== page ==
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  • Terri

How to plan your new year's resolutions effectively.

Bijgewerkt: feb 8

Photo by MIO ITO on Unsplash

The new year is approaching. It is the time of year when people set up a list of goals to achieve by the end of the new year. To a lot of people, that list is the same every year. Somehow, you can't get to your goals or check them off your list. You're still trying to quit smoking, you're still trying to lose weight, and you haven't started going to the gym. Motivation isn't the problem. There are a few reasons why your new year's resolution never works out.

1. Your resolution is something you feel you -should- do, but don't actually have any passion for.

Don't underestimate what passion does. Feeling passionate about something turns it into a lifeforce, something that brings you back to life when you're feeling down.

I'm not saying every new year's resolution needs to come with a burning passion, but if there is no deeper motivation behind it other than that "it is better," it'll just slip your mind and fall into the background. You should have a reason to want to change something or do something. With the culture around new year's resolutions, people sometimes choose something random to fill in the blank. They pick the best answer, but it means nothing.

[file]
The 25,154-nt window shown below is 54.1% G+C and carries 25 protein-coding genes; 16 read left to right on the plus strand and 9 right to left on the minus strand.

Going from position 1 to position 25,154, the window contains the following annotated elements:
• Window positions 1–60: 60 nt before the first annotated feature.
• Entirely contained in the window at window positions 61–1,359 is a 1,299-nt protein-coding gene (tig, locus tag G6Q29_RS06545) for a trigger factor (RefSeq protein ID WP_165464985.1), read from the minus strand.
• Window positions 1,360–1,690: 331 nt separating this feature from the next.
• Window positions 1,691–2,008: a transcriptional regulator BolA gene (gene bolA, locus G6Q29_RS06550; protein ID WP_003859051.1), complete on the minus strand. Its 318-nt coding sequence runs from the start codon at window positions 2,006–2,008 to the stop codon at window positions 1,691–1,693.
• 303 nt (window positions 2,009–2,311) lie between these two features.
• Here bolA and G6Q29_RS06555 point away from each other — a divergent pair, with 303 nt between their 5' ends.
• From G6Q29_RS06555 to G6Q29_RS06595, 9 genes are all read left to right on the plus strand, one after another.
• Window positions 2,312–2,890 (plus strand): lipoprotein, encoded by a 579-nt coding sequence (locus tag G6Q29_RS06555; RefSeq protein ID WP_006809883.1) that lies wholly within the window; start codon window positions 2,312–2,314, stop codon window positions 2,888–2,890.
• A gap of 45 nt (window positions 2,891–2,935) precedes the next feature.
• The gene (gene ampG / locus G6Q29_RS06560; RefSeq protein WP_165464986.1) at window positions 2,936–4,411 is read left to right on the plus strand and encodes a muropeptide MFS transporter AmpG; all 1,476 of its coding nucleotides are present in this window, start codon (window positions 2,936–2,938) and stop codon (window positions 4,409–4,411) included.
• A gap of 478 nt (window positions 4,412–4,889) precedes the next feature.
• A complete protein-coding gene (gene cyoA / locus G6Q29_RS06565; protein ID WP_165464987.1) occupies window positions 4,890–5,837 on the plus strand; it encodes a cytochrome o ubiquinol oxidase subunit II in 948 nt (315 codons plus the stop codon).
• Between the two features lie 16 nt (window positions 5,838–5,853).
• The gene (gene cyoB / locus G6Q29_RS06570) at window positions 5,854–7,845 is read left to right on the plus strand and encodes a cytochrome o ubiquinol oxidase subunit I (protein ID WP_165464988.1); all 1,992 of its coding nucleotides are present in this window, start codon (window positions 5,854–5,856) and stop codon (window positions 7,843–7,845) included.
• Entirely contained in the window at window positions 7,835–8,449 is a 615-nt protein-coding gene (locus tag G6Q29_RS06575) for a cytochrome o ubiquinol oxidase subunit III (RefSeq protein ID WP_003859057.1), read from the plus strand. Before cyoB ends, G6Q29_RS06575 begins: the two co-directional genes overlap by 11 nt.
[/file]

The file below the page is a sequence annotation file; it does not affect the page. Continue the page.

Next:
2. Your resolution isn't realistic.

We humans have something that I like to call "someday-syndrome", where we set the deadline for "someday", as a way not to actually have to work on it.

"Weren't you going to write a book?" "Yeah, someday."

It means you don't need a solid plan. It is something you're going to work on slowly to get it done someday. It becomes some distant, ambitious dream. "Someday, I'll be famous" "Someday, I'll buy a Tesla"

It is not realistic enough to accomplish in a year.

If you have a vacation budget of 0, but you want to enjoy a far away 10-day sun vacation next summer, that's not realistic. Starting a real fund for future vacations, however, is!

If you want to plan a 10-day exotic vacation or a 30-day backpacking trip, your resolution should be to start planning it.

As for resolutions, while you may not say "someday" with it, it's the same idea. You have a year to work on it, so you'll work on it "at some point."

Then, "someday" has passed, and you've never actually done what you wanted to do.